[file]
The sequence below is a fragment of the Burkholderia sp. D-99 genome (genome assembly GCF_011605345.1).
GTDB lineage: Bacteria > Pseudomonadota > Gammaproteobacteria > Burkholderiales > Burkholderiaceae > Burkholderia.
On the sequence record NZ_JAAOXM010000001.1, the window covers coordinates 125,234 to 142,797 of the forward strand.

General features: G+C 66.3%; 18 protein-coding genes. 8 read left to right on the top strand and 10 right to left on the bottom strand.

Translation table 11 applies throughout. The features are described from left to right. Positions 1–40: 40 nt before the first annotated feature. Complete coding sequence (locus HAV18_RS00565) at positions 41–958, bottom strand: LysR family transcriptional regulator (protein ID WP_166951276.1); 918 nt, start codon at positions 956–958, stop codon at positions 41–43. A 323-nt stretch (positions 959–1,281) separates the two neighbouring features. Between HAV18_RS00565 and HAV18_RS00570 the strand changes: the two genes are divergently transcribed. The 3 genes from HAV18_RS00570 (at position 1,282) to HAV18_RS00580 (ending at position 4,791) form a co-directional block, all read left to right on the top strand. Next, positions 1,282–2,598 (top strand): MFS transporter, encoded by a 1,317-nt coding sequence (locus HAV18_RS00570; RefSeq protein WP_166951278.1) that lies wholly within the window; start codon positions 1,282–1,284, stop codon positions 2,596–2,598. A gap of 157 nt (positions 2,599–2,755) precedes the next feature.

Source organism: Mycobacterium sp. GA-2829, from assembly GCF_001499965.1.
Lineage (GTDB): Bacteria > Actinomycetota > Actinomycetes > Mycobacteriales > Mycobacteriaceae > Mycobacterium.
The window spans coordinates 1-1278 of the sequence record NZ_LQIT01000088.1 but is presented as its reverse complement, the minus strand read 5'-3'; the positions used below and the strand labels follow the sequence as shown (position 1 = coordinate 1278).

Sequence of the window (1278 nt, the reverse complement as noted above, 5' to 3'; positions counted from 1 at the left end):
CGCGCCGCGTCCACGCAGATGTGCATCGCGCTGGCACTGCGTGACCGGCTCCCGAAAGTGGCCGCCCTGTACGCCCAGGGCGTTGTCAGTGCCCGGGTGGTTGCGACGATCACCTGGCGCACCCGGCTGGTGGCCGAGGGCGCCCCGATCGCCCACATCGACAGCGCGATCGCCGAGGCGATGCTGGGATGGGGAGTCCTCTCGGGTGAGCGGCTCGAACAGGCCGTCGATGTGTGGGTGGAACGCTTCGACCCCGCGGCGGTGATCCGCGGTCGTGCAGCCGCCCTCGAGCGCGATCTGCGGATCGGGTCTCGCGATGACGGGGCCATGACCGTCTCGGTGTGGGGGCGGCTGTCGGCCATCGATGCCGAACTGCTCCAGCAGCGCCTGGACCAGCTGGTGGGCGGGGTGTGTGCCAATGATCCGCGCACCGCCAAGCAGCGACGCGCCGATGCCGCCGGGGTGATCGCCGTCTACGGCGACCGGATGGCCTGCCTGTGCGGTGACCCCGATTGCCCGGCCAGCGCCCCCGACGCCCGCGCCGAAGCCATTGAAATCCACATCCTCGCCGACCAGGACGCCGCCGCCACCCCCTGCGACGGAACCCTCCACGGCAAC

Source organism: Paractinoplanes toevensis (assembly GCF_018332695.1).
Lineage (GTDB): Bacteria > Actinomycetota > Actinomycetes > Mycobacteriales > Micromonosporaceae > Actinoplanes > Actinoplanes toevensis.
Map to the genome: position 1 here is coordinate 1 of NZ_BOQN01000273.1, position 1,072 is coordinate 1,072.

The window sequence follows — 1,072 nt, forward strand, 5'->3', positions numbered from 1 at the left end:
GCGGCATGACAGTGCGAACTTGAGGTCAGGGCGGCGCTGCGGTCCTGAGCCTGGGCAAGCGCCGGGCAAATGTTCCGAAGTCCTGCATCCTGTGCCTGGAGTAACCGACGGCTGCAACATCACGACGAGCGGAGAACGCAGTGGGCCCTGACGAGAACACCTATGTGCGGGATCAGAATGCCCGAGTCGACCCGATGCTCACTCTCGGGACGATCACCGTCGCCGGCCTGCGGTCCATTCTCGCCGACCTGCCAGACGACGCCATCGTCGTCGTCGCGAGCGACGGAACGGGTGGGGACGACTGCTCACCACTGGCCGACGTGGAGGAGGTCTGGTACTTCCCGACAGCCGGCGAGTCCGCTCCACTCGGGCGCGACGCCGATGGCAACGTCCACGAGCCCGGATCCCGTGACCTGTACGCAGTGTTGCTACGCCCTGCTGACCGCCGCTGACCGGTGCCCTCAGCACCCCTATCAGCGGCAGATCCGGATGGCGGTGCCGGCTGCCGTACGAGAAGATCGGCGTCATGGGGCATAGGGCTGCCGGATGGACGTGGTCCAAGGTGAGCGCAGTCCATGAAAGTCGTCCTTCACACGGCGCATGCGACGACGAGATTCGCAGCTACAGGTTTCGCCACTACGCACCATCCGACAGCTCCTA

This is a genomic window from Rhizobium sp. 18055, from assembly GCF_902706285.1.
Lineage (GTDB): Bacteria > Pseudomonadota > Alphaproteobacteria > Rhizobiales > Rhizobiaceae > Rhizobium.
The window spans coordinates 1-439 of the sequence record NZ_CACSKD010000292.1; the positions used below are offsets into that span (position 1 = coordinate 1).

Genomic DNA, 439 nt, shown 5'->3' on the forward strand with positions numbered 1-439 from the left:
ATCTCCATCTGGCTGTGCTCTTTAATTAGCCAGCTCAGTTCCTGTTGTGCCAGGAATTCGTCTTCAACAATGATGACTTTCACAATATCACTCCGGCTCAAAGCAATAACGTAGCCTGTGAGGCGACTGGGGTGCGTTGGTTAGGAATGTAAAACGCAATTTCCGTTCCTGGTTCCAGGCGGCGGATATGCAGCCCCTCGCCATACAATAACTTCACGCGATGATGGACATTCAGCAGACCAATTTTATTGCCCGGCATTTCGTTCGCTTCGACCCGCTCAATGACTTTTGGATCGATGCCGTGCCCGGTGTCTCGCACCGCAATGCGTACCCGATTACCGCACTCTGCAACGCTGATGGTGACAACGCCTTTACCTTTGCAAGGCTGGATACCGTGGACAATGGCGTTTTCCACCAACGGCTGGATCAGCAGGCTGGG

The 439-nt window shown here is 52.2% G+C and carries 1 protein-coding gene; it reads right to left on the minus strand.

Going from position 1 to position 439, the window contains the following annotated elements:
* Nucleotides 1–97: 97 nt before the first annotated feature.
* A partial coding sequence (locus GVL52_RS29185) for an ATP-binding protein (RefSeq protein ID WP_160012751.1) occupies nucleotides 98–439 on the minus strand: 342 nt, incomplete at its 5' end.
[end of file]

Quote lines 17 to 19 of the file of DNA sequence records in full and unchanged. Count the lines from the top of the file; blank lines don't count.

Lineage (GTDB): Bacteria > Pseudomonadota > Alphaproteobacteria > Rhizobiales > Rhizobiaceae > Rhizobium.
The window spans coordinates 1-439 of the sequence record NZ_CACSKD010000292.1; the positions used below are offsets into that span (position 1 = coordinate 1).

Genomic DNA, 439 nt, shown 5'->3' on the forward strand with positions numbered 1-439 from the left: